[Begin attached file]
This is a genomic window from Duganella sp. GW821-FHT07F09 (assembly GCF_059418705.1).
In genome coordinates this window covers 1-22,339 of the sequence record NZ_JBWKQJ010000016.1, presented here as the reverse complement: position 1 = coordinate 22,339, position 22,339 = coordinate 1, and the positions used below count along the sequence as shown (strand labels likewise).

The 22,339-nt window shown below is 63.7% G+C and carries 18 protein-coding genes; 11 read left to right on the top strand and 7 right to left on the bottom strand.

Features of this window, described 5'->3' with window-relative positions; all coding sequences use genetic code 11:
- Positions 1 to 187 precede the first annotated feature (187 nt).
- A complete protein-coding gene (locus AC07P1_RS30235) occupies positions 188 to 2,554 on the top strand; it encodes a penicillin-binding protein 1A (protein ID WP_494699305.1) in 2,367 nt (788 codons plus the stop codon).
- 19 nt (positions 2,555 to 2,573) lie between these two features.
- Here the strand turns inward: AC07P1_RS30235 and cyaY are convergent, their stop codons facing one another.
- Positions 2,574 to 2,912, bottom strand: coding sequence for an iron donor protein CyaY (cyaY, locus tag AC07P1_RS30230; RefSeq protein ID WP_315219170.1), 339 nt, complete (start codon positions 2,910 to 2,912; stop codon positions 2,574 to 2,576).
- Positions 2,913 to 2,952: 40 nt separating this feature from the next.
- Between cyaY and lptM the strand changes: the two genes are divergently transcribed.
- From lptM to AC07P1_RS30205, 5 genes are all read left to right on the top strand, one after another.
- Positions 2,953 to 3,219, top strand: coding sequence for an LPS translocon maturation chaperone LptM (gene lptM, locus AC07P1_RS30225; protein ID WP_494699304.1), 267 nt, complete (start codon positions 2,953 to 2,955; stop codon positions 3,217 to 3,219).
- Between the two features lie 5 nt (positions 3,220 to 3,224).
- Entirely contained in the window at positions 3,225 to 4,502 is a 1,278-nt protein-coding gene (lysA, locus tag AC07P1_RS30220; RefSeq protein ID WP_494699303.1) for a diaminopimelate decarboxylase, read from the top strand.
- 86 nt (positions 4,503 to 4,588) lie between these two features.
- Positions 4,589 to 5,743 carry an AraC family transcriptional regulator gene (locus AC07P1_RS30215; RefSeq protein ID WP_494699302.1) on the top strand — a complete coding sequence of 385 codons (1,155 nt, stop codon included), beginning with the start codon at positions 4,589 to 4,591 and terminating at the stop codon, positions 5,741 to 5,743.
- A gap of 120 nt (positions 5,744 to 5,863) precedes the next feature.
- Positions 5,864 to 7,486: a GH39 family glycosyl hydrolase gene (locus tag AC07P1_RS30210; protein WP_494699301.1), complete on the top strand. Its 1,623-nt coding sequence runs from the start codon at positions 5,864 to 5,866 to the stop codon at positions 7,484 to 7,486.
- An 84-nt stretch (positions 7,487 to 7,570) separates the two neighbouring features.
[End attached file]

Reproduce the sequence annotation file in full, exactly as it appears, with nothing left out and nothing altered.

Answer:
This is a genomic window from Duganella sp. GW821-FHT07F09 (assembly GCF_059418705.1).
In genome coordinates this window covers 1-22,339 of the sequence record NZ_JBWKQJ010000016.1, presented here as the reverse complement: position 1 = coordinate 22,339, position 22,339 = coordinate 1, and the positions used below count along the sequence as shown (strand labels likewise).

The 22,339-nt window shown below is 63.7% G+C and carries 18 protein-coding genes; 11 read left to right on the top strand and 7 right to left on the bottom strand.

Features of this window, described 5'->3' with window-relative positions; all coding sequences use genetic code 11:
- Positions 1 to 187 precede the first annotated feature (187 nt).
- A complete protein-coding gene (locus AC07P1_RS30235) occupies positions 188 to 2,554 on the top strand; it encodes a penicillin-binding protein 1A (protein ID WP_494699305.1) in 2,367 nt (788 codons plus the stop codon).
- 19 nt (positions 2,555 to 2,573) lie between these two features.
- Here the strand turns inward: AC07P1_RS30235 and cyaY are convergent, their stop codons facing one another.
- Positions 2,574 to 2,912, bottom strand: coding sequence for an iron donor protein CyaY (cyaY, locus tag AC07P1_RS30230; RefSeq protein ID WP_315219170.1), 339 nt, complete (start codon positions 2,910 to 2,912; stop codon positions 2,574 to 2,576).
- Positions 2,913 to 2,952: 40 nt separating this feature from the next.
- Between cyaY and lptM the strand changes: the two genes are divergently transcribed.
- From lptM to AC07P1_RS30205, 5 genes are all read left to right on the top strand, one after another.
- Positions 2,953 to 3,219, top strand: coding sequence for an LPS translocon maturation chaperone LptM (gene lptM, locus AC07P1_RS30225; protein ID WP_494699304.1), 267 nt, complete (start codon positions 2,953 to 2,955; stop codon positions 3,217 to 3,219).
- Between the two features lie 5 nt (positions 3,220 to 3,224).
- Entirely contained in the window at positions 3,225 to 4,502 is a 1,278-nt protein-coding gene (lysA, locus tag AC07P1_RS30220; RefSeq protein ID WP_494699303.1) for a diaminopimelate decarboxylase, read from the top strand.
- 86 nt (positions 4,503 to 4,588) lie between these two features.
- Positions 4,589 to 5,743 carry an AraC family transcriptional regulator gene (locus AC07P1_RS30215; RefSeq protein ID WP_494699302.1) on the top strand — a complete coding sequence of 385 codons (1,155 nt, stop codon included), beginning with the start codon at positions 4,589 to 4,591 and terminating at the stop codon, positions 5,741 to 5,743.
- A gap of 120 nt (positions 5,744 to 5,863) precedes the next feature.
- Positions 5,864 to 7,486: a GH39 family glycosyl hydrolase gene (locus tag AC07P1_RS30210; protein WP_494699301.1), complete on the top strand. Its 1,623-nt coding sequence runs from the start codon at positions 5,864 to 5,866 to the stop codon at positions 7,484 to 7,486.
- An 84-nt stretch (positions 7,487 to 7,570) separates the two neighbouring features.